Can you prepare for a Marathon in 14 weeks? Our Director, Matt, is going to find out! (Part One)

In late 2020, I set myself a goal to run the second Marathon of my life in 2021. A group of friends and I decided to run the Melbourne Marathon to raise funds for the Monash Children’s Hospital Neonatal Intensive Care Unit. We wanted to support another close friend of ours who lost a niece born prematurely and spent time at the hospital. We gave ourselves plenty of time to prepare and train – just under 12 months. For those who aren’t runners, the full Marathon distance is 42.2km and can take anywhere up to 4 or 5 hours to complete, depending on fitness levels. For trivia’s sake, the world record for the distance is an astonishing 1:59:40 by Kenyan runner Eliud Kipchoge completed in 2019.

My first and only other Marathon was in 2016 and was as close to a complete disaster as possible. I had been playing football that year and had grossly overestimated my fitness levels. I was playing football that year and my weekends consisted of a game on a Saturday afternoon, then complete my “long” runs on a Sunday. The only other running I would do during the week was at trainings twice a week I managed to build up my long Sunday runs to the 34km mark but was always working on borrowed time. From the end of the season to race day in 2016, I had 7 weeks to prepare and knew it was always going to be a stretch.

Marathon day came, and half way into the race, I felt on top of the world. I was on track for my 4-hour time goal and felt unstoppable. My pace was on target, my lungs were feeling full and legs felt fresh.

Then the wind changed.

Little did I realise that I had been running with a tail-breeze and I was about to be confronted with the same head-wind that was going to ruin my day. It got harder immediately as I was faced with the wind, then I started cramping at the 29km mark, still with a gruelling 13km to go. My pace dropped right off and I couldn’t sustain running, or even a slow jog. I walked/limpedjogged my way home and eventually crossed the line at 4 hours and 27 minutes, almost half an hour behind my target time. While proud of the achievement of completing the distance, I was disappointed in myself that I hadn’t put in the time or hours to achieve the goal I’d set out. At the time I said I’d never run another Marathon again, but deep down I knew that I had unfinished business.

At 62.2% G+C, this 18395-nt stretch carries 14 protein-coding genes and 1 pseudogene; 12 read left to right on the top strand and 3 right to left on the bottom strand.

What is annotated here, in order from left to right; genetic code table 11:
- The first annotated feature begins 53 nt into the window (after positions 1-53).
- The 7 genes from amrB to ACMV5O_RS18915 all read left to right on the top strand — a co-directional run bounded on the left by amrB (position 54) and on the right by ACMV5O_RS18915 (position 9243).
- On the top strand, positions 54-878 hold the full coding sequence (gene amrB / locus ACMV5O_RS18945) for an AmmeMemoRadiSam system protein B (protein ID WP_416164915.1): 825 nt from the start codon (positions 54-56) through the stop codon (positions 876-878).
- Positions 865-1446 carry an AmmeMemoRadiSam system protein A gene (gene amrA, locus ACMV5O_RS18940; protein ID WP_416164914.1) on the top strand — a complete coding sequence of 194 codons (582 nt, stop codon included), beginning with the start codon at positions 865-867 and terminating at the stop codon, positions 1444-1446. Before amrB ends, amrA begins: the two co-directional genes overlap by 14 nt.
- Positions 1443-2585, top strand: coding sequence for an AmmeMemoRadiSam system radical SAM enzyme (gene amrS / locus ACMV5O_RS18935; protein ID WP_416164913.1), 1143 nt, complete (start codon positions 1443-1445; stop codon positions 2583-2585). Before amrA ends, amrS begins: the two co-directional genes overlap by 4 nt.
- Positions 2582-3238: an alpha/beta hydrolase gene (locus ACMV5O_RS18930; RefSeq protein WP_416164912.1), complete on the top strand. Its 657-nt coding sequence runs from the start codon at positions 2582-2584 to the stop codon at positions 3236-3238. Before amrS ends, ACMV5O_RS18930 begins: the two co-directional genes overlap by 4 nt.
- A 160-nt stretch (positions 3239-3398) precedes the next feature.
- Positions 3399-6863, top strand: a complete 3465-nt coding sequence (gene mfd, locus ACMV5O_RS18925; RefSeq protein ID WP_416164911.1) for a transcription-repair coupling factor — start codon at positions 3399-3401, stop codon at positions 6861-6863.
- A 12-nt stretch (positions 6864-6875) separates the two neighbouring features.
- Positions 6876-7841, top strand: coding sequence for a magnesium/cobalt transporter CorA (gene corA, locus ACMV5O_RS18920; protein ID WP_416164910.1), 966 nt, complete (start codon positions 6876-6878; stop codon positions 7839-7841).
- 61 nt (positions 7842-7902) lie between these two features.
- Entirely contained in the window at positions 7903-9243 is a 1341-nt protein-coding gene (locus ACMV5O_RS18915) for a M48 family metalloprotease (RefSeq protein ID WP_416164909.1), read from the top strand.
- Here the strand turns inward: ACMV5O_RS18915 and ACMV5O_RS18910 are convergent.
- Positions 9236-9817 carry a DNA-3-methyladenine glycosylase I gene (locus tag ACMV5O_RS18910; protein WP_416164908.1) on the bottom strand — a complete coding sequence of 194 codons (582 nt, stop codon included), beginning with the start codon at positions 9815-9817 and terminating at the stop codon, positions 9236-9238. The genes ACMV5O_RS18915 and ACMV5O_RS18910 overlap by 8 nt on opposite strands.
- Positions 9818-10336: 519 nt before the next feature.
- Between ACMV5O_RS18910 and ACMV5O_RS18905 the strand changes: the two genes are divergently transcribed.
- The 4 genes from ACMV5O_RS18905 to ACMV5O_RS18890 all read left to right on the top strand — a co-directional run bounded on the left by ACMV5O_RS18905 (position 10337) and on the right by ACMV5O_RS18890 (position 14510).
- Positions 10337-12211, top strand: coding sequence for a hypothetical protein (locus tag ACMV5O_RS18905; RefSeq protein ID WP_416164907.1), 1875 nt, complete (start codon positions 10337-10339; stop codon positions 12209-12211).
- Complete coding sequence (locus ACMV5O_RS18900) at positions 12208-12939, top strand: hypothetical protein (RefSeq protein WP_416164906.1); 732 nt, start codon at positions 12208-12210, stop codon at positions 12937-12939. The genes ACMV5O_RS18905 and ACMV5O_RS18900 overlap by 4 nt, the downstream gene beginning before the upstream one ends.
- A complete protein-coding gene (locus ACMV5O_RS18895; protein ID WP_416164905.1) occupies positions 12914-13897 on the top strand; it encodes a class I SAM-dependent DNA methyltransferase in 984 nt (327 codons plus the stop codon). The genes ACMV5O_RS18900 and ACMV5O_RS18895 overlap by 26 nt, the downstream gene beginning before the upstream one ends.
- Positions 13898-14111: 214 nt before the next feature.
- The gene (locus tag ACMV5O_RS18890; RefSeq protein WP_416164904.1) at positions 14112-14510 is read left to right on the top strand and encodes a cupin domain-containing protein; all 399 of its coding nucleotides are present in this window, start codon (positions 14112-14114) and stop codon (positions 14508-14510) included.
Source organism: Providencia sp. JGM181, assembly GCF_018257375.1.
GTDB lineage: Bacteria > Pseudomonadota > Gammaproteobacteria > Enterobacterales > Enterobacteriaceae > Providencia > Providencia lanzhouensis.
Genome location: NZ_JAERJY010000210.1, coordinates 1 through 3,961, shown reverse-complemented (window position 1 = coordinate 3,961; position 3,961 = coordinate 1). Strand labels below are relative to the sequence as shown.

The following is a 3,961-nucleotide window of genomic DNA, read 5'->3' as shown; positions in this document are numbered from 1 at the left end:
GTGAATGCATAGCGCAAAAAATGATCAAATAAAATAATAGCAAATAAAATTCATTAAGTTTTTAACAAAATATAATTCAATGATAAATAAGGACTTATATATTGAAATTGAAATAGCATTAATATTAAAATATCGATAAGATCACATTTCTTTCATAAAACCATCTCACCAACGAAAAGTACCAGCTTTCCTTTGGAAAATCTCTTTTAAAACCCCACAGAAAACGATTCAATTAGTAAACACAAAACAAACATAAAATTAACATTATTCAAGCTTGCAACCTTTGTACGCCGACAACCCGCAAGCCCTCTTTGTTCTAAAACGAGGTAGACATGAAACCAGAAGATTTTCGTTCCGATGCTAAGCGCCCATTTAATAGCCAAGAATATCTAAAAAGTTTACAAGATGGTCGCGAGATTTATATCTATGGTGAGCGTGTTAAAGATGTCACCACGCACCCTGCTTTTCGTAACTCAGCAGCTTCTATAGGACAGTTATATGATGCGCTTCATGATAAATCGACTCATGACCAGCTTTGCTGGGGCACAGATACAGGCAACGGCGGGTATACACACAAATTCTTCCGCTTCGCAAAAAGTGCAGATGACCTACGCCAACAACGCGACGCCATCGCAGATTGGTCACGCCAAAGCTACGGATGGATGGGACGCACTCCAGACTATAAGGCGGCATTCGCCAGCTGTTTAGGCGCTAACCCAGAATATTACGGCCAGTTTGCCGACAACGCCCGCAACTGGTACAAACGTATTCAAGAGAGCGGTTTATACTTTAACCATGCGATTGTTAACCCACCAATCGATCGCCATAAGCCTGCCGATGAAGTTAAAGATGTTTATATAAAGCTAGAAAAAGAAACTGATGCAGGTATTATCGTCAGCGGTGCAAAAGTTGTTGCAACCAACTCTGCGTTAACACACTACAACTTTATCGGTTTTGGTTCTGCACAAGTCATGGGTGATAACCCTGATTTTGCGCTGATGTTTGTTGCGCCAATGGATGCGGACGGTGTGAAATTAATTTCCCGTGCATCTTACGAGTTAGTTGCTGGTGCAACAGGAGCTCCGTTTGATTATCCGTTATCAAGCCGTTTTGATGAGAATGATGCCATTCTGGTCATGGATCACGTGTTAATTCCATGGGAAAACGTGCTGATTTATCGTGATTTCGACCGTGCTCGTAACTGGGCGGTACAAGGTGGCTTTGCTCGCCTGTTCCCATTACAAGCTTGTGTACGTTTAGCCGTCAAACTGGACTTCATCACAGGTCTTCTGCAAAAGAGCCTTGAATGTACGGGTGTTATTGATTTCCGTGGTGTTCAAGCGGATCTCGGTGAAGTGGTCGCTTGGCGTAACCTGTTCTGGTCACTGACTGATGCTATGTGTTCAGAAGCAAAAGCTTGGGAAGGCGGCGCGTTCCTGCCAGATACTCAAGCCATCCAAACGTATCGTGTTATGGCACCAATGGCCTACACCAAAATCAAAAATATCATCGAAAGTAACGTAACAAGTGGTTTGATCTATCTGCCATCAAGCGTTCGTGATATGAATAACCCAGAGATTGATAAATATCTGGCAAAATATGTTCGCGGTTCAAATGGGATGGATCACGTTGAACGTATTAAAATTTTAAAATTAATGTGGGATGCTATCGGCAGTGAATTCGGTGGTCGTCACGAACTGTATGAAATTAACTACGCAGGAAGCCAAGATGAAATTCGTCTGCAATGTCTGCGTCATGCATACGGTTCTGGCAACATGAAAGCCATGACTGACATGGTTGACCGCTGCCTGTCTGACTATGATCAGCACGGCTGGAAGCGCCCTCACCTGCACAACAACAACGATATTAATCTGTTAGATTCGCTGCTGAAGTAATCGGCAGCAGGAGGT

Fast forward to 2020 and our Melbourne lockdown. Like so many others, my usual exercise routine of attending a group fitness class had to change. Likewise, my only “social” outlet was exercising with one other person, and it was easier to socialise on a run as opposed to a walk because it offered some freedom from a mask.

And this was where my training began.

We were allowed out for an hour to exercise and I utilised every minute of that hour. I built my way up to a slow 10km, then closer to 12km inside my 60 minutes. I managed to keep this distance and speed fairly consistent and began feeling comfortable at that range. It was shortly after the lockdown ended that my friends and I decided to set our sights on the Melbourne Marathon 2021.

My training schedule was fairly similar to during the lockdown. I would run 3-4 x per week at varying speeds and distances but gradually increasing my long runs. In comparison to 2016, I would be smart this time. I would be planned and calculated. I would complete the necessary mobility and stretching exercises, plus seek regular physio treatment to resolve minor niggles along the way before they became significant.

Cue hiccup number one: a right-sided Achilles tendinopathy. Tendon pain is not uncommon in runners and finally I could truly empathise with my clients’ injuries that I’ve been treating for years! Unlike my last preparation, I quickly sought the attention of our Podiatrist here at Instinct Health and managed to temporarily reduce my running load, increase my strength and quickly get it to settle.

Hiccup number two: booking the wrong event in the leadup.

As I briefly touched on earlier, I would gradually build up my longer runs and I had planned to complete the Gold Coast half Marathon in July as part of my slow, gradual, calculated build up. Little did I know that in 2021, the Gold Coast running series events would changes and this year, the half Marathon would be completed on the Saturday, rather than the Sunday as it had previously been run in all other years. This wouldn’t have been a problem if I had read the fine print, and not booked flights for the Saturday, meaning I would miss the half Marathon event entirely.

So now I have the choice – change my flights and accommodation to include and extra night, or change my race booking and attempt the full Marathon in July, 14 weeks earlier than originally planned.

Never one to shy away from a challenge, I’ll be giving the full Marathon a go, and ramp up my running over the next 14 weeks. It going to be a steep build in training loads but I’ll take the learnings from my previous mistakes and see how close I can get. Hopefully at the end of this we can answer the question of how feasible it is to run a Marathon with only 14 weeks to prepare!

Oh, don’t worry, we will still be completing the Melbourne Marathon in October 2021 in support of the Monash Children’s NICU! Stay tuned for part 2 of this series where I will show you exactly what my training schedule is, and an update on my progress.

Working as an AFLW physio – what it’s really like!

Can you prepare for a Marathon in 14 weeks (part two)

Can you prepare for a Marathon in 14 weeks? Our Director, Matt, is going to find out! (Part One)